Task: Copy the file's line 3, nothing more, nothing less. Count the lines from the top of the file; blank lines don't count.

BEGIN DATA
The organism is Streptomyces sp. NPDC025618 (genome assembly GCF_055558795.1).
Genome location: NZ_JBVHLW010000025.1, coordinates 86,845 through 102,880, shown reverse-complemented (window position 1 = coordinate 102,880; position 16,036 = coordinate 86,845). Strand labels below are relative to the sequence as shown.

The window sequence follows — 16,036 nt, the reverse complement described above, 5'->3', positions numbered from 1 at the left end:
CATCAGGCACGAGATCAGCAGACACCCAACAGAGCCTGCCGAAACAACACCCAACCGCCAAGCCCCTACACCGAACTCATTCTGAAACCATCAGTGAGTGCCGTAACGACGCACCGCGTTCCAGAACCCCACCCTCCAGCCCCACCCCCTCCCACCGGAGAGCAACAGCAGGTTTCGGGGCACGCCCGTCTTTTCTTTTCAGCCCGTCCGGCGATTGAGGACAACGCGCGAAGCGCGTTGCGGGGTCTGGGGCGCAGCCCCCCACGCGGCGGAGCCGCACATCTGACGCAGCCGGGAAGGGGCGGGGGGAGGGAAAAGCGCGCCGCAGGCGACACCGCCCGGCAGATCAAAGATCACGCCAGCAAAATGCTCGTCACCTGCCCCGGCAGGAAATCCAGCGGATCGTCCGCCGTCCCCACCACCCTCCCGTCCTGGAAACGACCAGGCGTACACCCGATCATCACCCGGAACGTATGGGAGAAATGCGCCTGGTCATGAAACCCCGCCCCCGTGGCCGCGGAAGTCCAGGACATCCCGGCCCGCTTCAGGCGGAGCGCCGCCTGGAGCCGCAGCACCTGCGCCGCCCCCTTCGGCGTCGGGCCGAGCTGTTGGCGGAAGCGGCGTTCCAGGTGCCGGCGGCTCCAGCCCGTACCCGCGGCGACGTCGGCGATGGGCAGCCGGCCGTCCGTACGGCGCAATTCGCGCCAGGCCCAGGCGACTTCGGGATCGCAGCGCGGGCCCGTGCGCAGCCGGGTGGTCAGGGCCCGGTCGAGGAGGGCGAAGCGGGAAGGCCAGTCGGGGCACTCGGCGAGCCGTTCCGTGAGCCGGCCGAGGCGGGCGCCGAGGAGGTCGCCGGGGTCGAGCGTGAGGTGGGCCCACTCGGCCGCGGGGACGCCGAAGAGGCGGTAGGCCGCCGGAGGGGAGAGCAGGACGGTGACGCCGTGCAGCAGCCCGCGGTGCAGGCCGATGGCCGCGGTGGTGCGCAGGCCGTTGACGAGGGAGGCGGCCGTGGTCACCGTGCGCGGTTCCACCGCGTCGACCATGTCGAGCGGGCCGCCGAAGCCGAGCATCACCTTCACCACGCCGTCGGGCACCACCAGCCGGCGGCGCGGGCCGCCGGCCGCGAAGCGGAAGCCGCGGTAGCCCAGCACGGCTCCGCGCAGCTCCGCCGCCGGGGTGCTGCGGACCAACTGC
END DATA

The window sequence follows — 16,036 nt, the reverse complement described above, 5'->3', positions numbered from 1 at the left end: